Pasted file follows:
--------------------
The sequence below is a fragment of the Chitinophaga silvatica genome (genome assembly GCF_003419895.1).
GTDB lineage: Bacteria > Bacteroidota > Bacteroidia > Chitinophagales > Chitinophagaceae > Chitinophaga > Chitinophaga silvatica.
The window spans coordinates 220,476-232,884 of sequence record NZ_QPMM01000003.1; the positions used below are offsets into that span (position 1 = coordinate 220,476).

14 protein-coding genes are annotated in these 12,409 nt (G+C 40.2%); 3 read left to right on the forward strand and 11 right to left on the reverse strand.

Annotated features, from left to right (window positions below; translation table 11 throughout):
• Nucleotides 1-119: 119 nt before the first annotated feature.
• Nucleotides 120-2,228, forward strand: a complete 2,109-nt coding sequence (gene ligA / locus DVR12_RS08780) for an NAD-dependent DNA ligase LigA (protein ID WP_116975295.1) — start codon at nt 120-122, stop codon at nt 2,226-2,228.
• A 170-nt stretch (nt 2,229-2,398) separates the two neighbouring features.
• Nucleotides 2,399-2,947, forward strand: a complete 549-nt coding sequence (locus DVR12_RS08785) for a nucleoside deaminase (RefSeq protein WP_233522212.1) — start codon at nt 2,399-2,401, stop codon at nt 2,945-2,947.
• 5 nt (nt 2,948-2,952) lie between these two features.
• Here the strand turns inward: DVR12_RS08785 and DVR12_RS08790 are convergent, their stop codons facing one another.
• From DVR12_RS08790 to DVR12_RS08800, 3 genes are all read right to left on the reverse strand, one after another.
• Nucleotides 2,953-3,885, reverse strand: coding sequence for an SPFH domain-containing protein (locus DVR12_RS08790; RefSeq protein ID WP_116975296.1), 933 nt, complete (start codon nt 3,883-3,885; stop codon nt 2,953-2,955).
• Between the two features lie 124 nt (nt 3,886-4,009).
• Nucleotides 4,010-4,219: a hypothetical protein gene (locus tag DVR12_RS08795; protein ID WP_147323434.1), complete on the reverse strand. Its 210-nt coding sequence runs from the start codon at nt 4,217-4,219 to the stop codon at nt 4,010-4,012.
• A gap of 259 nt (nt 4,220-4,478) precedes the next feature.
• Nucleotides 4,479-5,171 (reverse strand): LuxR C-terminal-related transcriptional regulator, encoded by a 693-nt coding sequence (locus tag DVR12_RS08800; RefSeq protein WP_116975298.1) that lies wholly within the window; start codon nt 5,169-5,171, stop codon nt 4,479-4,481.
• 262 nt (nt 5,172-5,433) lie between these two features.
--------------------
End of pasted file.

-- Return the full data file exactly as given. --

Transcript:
The sequence below is a fragment of the Chitinophaga silvatica genome (genome assembly GCF_003419895.1).
GTDB lineage: Bacteria > Bacteroidota > Bacteroidia > Chitinophagales > Chitinophagaceae > Chitinophaga > Chitinophaga silvatica.
The window spans coordinates 220,476-232,884 of sequence record NZ_QPMM01000003.1; the positions used below are offsets into that span (position 1 = coordinate 220,476).

14 protein-coding genes are annotated in these 12,409 nt (G+C 40.2%); 3 read left to right on the forward strand and 11 right to left on the reverse strand.

Annotated features, from left to right (window positions below; translation table 11 throughout):
• Nucleotides 1-119: 119 nt before the first annotated feature.
• Nucleotides 120-2,228, forward strand: a complete 2,109-nt coding sequence (gene ligA / locus DVR12_RS08780) for an NAD-dependent DNA ligase LigA (protein ID WP_116975295.1) — start codon at nt 120-122, stop codon at nt 2,226-2,228.
• A 170-nt stretch (nt 2,229-2,398) separates the two neighbouring features.
• Nucleotides 2,399-2,947, forward strand: a complete 549-nt coding sequence (locus DVR12_RS08785) for a nucleoside deaminase (RefSeq protein WP_233522212.1) — start codon at nt 2,399-2,401, stop codon at nt 2,945-2,947.
• 5 nt (nt 2,948-2,952) lie between these two features.
• Here the strand turns inward: DVR12_RS08785 and DVR12_RS08790 are convergent, their stop codons facing one another.
• From DVR12_RS08790 to DVR12_RS08800, 3 genes are all read right to left on the reverse strand, one after another.
• Nucleotides 2,953-3,885, reverse strand: coding sequence for an SPFH domain-containing protein (locus DVR12_RS08790; RefSeq protein ID WP_116975296.1), 933 nt, complete (start codon nt 3,883-3,885; stop codon nt 2,953-2,955).
• Between the two features lie 124 nt (nt 3,886-4,009).
• Nucleotides 4,010-4,219: a hypothetical protein gene (locus tag DVR12_RS08795; protein ID WP_147323434.1), complete on the reverse strand. Its 210-nt coding sequence runs from the start codon at nt 4,217-4,219 to the stop codon at nt 4,010-4,012.
• A gap of 259 nt (nt 4,220-4,478) precedes the next feature.
• Nucleotides 4,479-5,171 (reverse strand): LuxR C-terminal-related transcriptional regulator, encoded by a 693-nt coding sequence (locus tag DVR12_RS08800; RefSeq protein WP_116975298.1) that lies wholly within the window; start codon nt 5,169-5,171, stop codon nt 4,479-4,481.
• 262 nt (nt 5,172-5,433) lie between these two features.